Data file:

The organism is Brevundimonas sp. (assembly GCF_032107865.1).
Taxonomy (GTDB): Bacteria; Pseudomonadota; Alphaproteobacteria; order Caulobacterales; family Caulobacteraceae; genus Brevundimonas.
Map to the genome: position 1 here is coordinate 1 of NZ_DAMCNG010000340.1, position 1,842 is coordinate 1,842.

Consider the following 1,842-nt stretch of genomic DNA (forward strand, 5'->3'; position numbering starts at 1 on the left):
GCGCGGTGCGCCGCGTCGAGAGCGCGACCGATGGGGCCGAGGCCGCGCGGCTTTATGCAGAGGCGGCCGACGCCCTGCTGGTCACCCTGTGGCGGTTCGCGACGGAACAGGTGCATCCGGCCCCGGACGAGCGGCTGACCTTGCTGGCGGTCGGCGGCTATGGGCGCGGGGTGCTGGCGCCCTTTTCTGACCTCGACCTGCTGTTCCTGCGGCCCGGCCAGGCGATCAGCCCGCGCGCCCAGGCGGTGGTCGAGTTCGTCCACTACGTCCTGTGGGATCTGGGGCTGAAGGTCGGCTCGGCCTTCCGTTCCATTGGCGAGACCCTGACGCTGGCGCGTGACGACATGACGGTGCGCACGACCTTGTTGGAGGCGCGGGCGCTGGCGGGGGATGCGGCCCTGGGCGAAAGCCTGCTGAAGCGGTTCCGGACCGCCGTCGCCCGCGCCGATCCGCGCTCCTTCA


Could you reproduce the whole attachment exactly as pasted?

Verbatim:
The organism is Brevundimonas sp. (assembly GCF_032107865.1).
Taxonomy (GTDB): Bacteria; Pseudomonadota; Alphaproteobacteria; order Caulobacterales; family Caulobacteraceae; genus Brevundimonas.
Map to the genome: position 1 here is coordinate 1 of NZ_DAMCNG010000340.1, position 1,842 is coordinate 1,842.

Consider the following 1,842-nt stretch of genomic DNA (forward strand, 5'->3'; position numbering starts at 1 on the left):
GCGCGGTGCGCCGCGTCGAGAGCGCGACCGATGGGGCCGAGGCCGCGCGGCTTTATGCAGAGGCGGCCGACGCCCTGCTGGTCACCCTGTGGCGGTTCGCGACGGAACAGGTGCATCCGGCCCCGGACGAGCGGCTGACCTTGCTGGCGGTCGGCGGCTATGGGCGCGGGGTGCTGGCGCCCTTTTCTGACCTCGACCTGCTGTTCCTGCGGCCCGGCCAGGCGATCAGCCCGCGCGCCCAGGCGGTGGTCGAGTTCGTCCACTACGTCCTGTGGGATCTGGGGCTGAAGGTCGGCTCGGCCTTCCGTTCCATTGGCGAGACCCTGACGCTGGCGCGTGACGACATGACGGTGCGCACGACCTTGTTGGAGGCGCGGGCGCTGGCGGGGGATGCGGCCCTGGGCGAAAGCCTGCTGAAGCGGTTCCGGACCGCCGTCGCCCGCGCCGATCCGCGCTCCTTCA